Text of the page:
Monday, February 25, 2008

From fear of the random to joy of complexity

Thanks to a free download over at MobHappy I've been discussing the Black Swan with colleagues.
If you haven't read the Black Swan - go get a free summary download now.
There are similar ideas also to be found in The Origin of Wealth. Simply, big changes are caused by unusual events that no one saw coming.
Confused of Calcutta makes the point in another way today, quoting Howard Schneiderman:

When you turn down a request for funding an R&D project, you are right 90% of the time. That’s a far higher rate of decision accuracy than you get anywhere else, so you do it.

And that’s fine. Except for the 10% of the time you’re wrong. When you’re wrong, you lose the company.

The 'frozen accidents' thesis described in the Origin of Wealth references Annie Oakley. At the end of her sharp-shooting show she would ask for a volunteer from the audience brave enough to let her shoot a cigarette from his (or her, I guess) lips.
Because few would ever be foolhardly enough to risk this, her husband would pose as an audience member, step forward and allow the show-stopping finale to take place.
However, on one occasion Crown Prince Willhelm of Germany confounded the usual routine and stepped forward when a volunteer was called for.
Annie had been on the sauce the night before. Now imagine if her trigger finger had been just a little shaky that day. Potentially world war 1 would never have happened... Germany wouldn't have been defeated, Hitler wouldn't have had a platform to prosper etc etc.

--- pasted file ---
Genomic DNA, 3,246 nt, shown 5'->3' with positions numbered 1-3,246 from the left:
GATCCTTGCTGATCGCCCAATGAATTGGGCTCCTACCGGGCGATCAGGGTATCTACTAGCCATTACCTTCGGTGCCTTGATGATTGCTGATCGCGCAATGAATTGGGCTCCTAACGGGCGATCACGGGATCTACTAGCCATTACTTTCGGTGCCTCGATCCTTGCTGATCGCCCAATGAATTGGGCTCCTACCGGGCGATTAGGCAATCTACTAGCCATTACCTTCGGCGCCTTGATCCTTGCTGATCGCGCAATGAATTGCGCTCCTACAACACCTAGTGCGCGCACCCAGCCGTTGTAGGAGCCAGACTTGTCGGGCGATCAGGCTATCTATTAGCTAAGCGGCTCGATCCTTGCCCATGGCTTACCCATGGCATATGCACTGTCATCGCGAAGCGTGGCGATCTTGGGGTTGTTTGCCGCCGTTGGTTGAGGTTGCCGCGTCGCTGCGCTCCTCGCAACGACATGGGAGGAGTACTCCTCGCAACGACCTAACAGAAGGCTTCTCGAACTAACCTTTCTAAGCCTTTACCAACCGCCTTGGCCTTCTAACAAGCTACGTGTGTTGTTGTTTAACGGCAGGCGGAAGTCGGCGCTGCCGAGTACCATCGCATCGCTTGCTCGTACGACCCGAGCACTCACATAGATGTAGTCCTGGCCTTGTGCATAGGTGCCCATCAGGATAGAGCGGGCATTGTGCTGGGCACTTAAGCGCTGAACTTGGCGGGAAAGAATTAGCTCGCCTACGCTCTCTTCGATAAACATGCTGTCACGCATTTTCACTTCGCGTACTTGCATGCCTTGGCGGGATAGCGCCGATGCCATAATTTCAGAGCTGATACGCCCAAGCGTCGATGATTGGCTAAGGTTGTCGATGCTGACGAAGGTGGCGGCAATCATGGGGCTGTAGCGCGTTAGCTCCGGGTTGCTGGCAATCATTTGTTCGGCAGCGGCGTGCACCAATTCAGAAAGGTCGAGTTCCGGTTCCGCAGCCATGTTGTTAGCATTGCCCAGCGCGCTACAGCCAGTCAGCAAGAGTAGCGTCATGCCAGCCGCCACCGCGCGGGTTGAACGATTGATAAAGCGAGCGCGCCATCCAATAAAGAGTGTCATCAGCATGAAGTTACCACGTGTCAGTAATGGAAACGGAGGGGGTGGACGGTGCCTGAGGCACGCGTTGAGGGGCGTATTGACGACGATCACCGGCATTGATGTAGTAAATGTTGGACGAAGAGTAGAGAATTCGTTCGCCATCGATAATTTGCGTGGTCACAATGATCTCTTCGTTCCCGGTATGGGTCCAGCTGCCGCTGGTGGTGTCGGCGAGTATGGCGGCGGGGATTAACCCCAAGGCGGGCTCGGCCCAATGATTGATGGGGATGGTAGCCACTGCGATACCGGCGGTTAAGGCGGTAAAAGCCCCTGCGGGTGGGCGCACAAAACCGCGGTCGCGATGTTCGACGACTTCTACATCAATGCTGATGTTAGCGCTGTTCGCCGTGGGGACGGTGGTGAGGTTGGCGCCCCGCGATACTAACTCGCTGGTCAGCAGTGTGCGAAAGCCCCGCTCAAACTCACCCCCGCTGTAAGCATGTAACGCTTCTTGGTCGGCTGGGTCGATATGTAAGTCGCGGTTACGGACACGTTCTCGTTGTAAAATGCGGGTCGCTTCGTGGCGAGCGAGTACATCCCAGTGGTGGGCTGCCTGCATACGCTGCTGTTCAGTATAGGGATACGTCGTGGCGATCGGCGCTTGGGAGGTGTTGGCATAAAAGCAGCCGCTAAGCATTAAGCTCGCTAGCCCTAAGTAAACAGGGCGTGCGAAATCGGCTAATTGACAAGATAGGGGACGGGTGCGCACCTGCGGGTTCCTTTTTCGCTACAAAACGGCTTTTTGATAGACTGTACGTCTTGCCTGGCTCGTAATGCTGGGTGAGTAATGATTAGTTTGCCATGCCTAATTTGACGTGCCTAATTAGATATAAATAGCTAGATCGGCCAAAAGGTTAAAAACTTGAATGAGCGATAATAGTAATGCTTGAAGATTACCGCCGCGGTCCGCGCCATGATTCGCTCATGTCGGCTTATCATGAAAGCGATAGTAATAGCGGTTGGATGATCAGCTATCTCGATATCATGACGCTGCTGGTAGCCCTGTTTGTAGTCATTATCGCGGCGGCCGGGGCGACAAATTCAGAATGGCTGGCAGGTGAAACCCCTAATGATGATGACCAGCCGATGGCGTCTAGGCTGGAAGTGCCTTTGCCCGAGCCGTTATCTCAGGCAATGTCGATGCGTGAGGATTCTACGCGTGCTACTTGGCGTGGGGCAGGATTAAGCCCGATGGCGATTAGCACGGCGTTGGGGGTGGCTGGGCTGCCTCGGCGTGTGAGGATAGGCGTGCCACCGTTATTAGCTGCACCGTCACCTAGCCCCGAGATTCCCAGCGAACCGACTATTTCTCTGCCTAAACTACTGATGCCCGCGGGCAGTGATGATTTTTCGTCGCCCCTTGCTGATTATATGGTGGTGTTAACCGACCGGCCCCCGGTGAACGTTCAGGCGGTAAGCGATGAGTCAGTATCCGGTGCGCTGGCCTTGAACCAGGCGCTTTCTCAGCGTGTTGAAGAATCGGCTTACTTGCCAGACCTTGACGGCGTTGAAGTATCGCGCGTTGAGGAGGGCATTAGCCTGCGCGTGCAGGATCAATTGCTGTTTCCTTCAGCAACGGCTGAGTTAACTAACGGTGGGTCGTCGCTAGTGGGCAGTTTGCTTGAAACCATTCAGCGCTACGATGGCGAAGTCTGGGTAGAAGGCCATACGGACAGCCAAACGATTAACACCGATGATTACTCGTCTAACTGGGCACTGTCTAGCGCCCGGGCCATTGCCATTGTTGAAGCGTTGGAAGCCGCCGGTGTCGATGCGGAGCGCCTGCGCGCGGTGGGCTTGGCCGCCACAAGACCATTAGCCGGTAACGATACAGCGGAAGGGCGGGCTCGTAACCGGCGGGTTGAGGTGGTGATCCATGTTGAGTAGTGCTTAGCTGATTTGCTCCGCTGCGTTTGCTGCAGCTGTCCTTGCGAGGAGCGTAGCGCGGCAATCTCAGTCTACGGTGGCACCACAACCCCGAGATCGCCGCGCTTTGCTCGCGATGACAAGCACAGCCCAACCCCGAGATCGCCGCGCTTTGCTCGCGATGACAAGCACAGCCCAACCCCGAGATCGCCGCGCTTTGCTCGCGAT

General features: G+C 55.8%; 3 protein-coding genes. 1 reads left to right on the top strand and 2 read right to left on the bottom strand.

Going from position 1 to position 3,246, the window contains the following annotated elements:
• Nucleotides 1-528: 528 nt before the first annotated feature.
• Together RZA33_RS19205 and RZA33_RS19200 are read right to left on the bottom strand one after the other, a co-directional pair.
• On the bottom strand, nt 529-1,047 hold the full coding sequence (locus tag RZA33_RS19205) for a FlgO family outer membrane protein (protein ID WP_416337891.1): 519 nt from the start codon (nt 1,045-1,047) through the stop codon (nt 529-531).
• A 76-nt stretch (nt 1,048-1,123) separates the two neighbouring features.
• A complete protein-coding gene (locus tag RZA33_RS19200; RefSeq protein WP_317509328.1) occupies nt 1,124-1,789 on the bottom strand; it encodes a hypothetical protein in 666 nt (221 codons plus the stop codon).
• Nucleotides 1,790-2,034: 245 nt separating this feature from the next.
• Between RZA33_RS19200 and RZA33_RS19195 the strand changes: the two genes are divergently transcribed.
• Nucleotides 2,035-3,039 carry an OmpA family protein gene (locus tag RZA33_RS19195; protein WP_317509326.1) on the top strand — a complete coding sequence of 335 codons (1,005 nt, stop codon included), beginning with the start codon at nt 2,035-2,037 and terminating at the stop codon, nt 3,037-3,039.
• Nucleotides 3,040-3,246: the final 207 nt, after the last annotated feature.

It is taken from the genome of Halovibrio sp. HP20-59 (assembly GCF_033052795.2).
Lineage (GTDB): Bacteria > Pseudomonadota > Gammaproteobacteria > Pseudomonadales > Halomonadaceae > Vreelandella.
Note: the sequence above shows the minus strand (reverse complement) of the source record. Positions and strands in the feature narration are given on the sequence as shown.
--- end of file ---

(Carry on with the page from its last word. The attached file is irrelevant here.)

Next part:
One frozen moment in time, one seemingly random chance, could have gigantic impact.
The difficulty for those of us trying to predict the future, trying to strategise... is that this kind of cause and effect can only be seen when you look backwards.

Derren Brown pulled off a great illustration on his Channel 4 TV series recently. He convinced a group of people he had a fool-proof system for backing the horses. His evidence - the results of his tips so far. The show focused on one woman who had used his system to back six winners on the trot. He now convinced her to gather all the cash she could borrow to back winner number seven.

Only once the bet was placed did he reveal to her how his system worked.

Imagine the speed with which her jaw hit the floor when he revealed that she was simply one of thousands of people who had been recruited for this TV programme. That each time he chose a race with six horses in. He gave one sixth of the group a different horse to back each time. Only 1/6th of the group could be right. The other 5/6ths were thanked for taking part and the remaining 1/6th divided by six once more, and given another tip (each 1/6th getting a different tip) and so on. Only the losers knew the system was flawed. The winners in each round were convinced it was a sure fire hit - and by the time race seven came round there were just a handful of excited punters left.

The fact was they had just got lucky in a random series - and now this last lady was putting her shirt (almost literally) on what amounted to no more than faith in a completely random outcome (in which she had a 5/6 chance of failing).

The Confused of Calcutta example could be seen as applying this to the backing (or otherwise) of R&D projects.